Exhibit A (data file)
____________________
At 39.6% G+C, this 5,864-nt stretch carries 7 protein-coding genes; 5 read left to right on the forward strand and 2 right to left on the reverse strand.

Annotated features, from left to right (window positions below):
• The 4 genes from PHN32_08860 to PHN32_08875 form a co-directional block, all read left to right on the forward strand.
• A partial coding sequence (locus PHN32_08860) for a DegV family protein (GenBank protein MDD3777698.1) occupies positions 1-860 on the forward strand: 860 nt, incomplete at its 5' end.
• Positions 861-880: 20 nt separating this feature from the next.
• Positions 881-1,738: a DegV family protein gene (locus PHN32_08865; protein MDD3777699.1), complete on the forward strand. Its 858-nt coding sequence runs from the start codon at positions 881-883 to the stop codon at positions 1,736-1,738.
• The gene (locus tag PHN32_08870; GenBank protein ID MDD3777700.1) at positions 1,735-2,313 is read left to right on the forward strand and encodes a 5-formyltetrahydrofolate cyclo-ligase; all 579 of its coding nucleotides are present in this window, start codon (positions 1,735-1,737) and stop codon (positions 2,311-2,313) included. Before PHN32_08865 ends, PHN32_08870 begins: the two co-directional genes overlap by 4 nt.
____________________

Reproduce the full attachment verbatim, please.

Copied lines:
At 39.6% G+C, this 5,864-nt stretch carries 7 protein-coding genes; 5 read left to right on the forward strand and 2 right to left on the reverse strand.

Annotated features, from left to right (window positions below):
• The 4 genes from PHN32_08860 to PHN32_08875 form a co-directional block, all read left to right on the forward strand.
• A partial coding sequence (locus PHN32_08860) for a DegV family protein (GenBank protein MDD3777698.1) occupies positions 1-860 on the forward strand: 860 nt, incomplete at its 5' end.
• Positions 861-880: 20 nt separating this feature from the next.
• Positions 881-1,738: a DegV family protein gene (locus PHN32_08865; protein MDD3777699.1), complete on the forward strand. Its 858-nt coding sequence runs from the start codon at positions 881-883 to the stop codon at positions 1,736-1,738.
• The gene (locus tag PHN32_08870; GenBank protein ID MDD3777700.1) at positions 1,735-2,313 is read left to right on the forward strand and encodes a 5-formyltetrahydrofolate cyclo-ligase; all 579 of its coding nucleotides are present in this window, start codon (positions 1,735-1,737) and stop codon (positions 2,311-2,313) included. Before PHN32_08865 ends, PHN32_08870 begins: the two co-directional genes overlap by 4 nt.